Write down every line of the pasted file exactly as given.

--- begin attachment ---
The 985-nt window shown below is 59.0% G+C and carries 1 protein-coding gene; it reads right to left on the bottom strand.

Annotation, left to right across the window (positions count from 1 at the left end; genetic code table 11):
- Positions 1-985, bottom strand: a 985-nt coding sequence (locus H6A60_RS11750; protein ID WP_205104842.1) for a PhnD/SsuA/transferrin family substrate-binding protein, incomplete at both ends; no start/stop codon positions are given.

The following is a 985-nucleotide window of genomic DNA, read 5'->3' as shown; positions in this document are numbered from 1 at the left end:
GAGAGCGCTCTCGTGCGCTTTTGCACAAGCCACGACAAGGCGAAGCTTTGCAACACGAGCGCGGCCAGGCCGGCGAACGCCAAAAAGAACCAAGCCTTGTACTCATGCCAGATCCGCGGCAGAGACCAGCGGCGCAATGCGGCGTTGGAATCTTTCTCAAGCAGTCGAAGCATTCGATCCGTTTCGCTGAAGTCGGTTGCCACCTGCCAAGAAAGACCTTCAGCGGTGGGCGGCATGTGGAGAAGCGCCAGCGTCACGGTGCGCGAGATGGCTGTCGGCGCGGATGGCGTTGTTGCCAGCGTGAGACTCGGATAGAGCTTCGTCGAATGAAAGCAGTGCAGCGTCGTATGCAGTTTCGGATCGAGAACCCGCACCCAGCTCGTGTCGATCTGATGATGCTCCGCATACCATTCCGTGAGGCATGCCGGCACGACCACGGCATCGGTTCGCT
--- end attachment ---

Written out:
The 985-nt window shown below is 59.0% G+C and carries 1 protein-coding gene; it reads right to left on the bottom strand.

Annotation, left to right across the window (positions count from 1 at the left end; genetic code table 11):
- Positions 1-985, bottom strand: a 985-nt coding sequence (locus H6A60_RS11750; protein ID WP_205104842.1) for a PhnD/SsuA/transferrin family substrate-binding protein, incomplete at both ends; no start/stop codon positions are given.

The following is a 985-nucleotide window of genomic DNA, read 5'->3' as shown; positions in this document are numbered from 1 at the left end:
GAGAGCGCTCTCGTGCGCTTTTGCACAAGCCACGACAAGGCGAAGCTTTGCAACACGAGCGCGGCCAGGCCGGCGAACGCCAAAAAGAACCAAGCCTTGTACTCATGCCAGATCCGCGGCAGAGACCAGCGGCGCAATGCGGCGTTGGAATCTTTCTCAAGCAGTCGAAGCATTCGATCCGTTTCGCTGAAGTCGGTTGCCACCTGCCAAGAAAGACCTTCAGCGGTGGGCGGCATGTGGAGAAGCGCCAGCGTCACGGTGCGCGAGATGGCTGTCGGCGCGGATGGCGTTGTTGCCAGCGTGAGACTCGGATAGAGCTTCGTCGAATGAAAGCAGTGCAGCGTCGTATGCAGTTTCGGATCGAGAACCCGCACCCAGCTCGTGTCGATCTGATGATGCTCCGCATACCATTCCGTGAGGCATGCCGGCACGACCACGGCATCGGTTCGCT